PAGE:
Bee Sweet Lemonade Shark Tank : Girl Turned Bee Sweet Lemonade Into an $11 Million Business

bee sweet lemonade Shark Tank

Shark Tank features a 10-year-old and her father Theophilus Ulmer presenting Bee Sweet Lemonade—a line of lemonade drinks sweetened with Texas wildflower honey, flaxseed, and mint—to the investors. When Mikaila was four, she was stung by a bee and became fascinated with bees. Her grandma sent her some lemonade recipes to help her cope with the trauma. Mikaila’s interest in bees rose as she became more interested in lemonade.

She developed an interest in bees and their role in the ecosystem over time. She also honed her lemonade-making skills. There were many groups dedicated to conserving the bees that Mikailia helped to raise money for by selling her Bee Sweet Lemonade at youth entrepreneurial events and at her own stand, and she also gave some of her profits.

It has been a few years now, and Mikaila’s Bee Sweet Lemonade can be found in Austin-area markets and restaurants such as TOMS, Peoples Rx and MAX’s Wine Dive as well as Farmhouse Delivery and Quickie Pickie. Because of the Sharks, she may be searching for help expanding her business into new markets. In what way is this drink going to appeal to sharks?

Bee Sweet Lemonade Shark Tank Recap

In exchange for a tenth of their company, Mikaila and her father are demanding $60,000 in cash. Besides tasting great, she claims, her lemonade is healthful for you. Flaxseed is cited as a beneficial element for bee populations by the author. Lori compliments her poise as she distributes samples.

Bee Sweet Lemonade Shark Tank

The prior year’s sales were little over $25,000, according to her. Asked where she was selling, Kevin inquires (see above). Mark inquires about the flaxseed and she replies that “it’s a secret” and that she will only tell her business partner about it. A marketing background and his second full-time work as a lemonade stand owner are revealed by her father. Funny part of the presentation was when Mr. Wonderful informed the 9 year old student, “School’s gotta get out of here.”

For Kevin, the premium fee and the fact that he’d be a full-time partner make him the first choice to go. Next, Robert brings up the fierceness of the beverage industry’s competition. Once school is over, Mark tells her to come back. In spite of her admiration, Lori cannot drink lemonade. Daymond is the only other person on the list. On the condition that his east coast distributor can get the product into stores, he is willing to pay $60,000 for a 25 percent stake. Mikaila readily agrees!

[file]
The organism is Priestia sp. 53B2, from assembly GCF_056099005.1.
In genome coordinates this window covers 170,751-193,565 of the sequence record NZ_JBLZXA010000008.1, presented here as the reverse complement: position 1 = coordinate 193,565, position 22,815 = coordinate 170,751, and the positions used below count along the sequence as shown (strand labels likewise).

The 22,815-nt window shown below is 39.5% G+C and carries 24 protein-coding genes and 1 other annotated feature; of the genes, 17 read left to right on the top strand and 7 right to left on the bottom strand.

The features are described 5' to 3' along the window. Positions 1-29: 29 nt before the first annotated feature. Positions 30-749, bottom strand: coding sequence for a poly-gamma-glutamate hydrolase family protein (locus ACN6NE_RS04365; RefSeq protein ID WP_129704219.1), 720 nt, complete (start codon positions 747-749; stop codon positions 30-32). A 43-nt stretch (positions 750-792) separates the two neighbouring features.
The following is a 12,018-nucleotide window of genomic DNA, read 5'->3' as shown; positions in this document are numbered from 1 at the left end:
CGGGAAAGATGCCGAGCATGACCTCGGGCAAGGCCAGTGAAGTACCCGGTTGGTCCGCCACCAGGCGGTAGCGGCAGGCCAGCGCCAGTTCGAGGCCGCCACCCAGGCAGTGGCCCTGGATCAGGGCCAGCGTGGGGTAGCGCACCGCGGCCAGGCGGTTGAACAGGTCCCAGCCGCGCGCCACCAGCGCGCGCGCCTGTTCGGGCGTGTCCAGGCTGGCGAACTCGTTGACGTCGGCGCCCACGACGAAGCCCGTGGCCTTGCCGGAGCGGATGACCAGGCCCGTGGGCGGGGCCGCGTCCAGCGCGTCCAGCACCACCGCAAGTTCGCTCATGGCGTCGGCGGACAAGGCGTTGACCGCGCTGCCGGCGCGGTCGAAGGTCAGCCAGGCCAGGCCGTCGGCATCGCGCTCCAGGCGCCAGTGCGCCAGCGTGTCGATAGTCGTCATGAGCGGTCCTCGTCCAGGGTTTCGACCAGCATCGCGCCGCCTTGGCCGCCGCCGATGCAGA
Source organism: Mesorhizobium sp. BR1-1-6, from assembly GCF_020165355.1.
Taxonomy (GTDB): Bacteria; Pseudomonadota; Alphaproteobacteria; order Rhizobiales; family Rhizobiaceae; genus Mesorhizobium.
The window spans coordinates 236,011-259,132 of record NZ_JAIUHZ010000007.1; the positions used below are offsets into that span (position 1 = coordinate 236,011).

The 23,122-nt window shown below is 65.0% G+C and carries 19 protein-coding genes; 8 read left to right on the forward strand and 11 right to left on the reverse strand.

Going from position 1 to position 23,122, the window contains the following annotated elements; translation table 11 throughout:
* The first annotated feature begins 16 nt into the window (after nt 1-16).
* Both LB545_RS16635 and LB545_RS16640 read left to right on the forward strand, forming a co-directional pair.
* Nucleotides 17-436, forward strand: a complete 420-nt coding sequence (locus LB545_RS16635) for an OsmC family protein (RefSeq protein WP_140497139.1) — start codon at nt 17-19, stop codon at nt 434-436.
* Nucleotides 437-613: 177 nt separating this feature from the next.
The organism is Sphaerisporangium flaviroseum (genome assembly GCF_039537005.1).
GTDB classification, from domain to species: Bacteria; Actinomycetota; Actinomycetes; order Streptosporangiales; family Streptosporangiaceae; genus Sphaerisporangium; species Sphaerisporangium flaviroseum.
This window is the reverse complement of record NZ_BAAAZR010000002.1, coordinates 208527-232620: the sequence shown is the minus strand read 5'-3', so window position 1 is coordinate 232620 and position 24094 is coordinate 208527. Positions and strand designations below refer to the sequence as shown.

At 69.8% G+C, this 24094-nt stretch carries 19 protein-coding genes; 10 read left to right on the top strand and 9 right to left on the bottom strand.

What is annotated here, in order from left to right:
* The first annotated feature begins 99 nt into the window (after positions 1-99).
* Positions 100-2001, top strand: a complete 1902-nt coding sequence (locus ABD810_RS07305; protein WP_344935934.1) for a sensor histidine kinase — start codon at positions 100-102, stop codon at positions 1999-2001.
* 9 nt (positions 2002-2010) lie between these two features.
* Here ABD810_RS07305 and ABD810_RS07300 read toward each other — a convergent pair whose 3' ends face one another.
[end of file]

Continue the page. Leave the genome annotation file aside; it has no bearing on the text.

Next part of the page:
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Bee Sweet Lemonade Shark Tank Update

Updates and follow-ups regarding Shark Tank alums can be found often at Sales have risen by more than 350 percent since the show aired. A $11 million distribution contract with Whole Foods also put the product on the shelves of 55 of their locations. At the White House Kids’ State Dinner in 2015, she even got to meet the president and the first family!

The Sharks get an update on Mikaila’s business and rebranding to Me and the Bees in season 12 episode 1206, where she is now a much more mature Mikaila. In addition to Whole Foods, Wegmans, and The Fresh Market, the lemonade can now be found in more than 1,500 locations across the country. The company’s annual sales was $5 million as of June, 2022.

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Net worth

An Acton Children’s Business Fair at the ripe old age of 4 inspired Ulmer to design a product of her own.

After being stung twice in a week while brainstorming, she developed an irrational fear of bees. For the sake of her mother’s encouragement, Ulmer decided to use her arachnophobia as a springboard for learning.

Concerned when she realised that bees were on the edge of extinction, she resolved to take action.

Iconic Great Grandmother Ulmer recently received a 1940s cookbook from Helen, which included a recipe for flaxseed lemonade.

Rather than using sugar or artificial sweetener in her lemonade, Ulmer decided to use honey to sweeten her drinks. At the same time, save the bees and aid the beekeepers.

Some of the profits from BeeSweet Lemonade’s sales go to organisations battling for the survival of honeybees, which pollinate crops that make up about 30% of the food categories in America. If these crops become extinct, they are estimated to be worth $15 billion a year.

Because of his involvement with honeybee protection as well as his lemonade stand, Ulmer has a diverse set of interests and experiences.

For her friends, she claims to be helping them start their own businesses as well.

“What makes me very proud is that she is not only a great businesswoman but that she is a wonderful person and that she is friendly to everyone,” Ulmer’s mother told NBCBLK.

“That’s more important than the business,” you could say.


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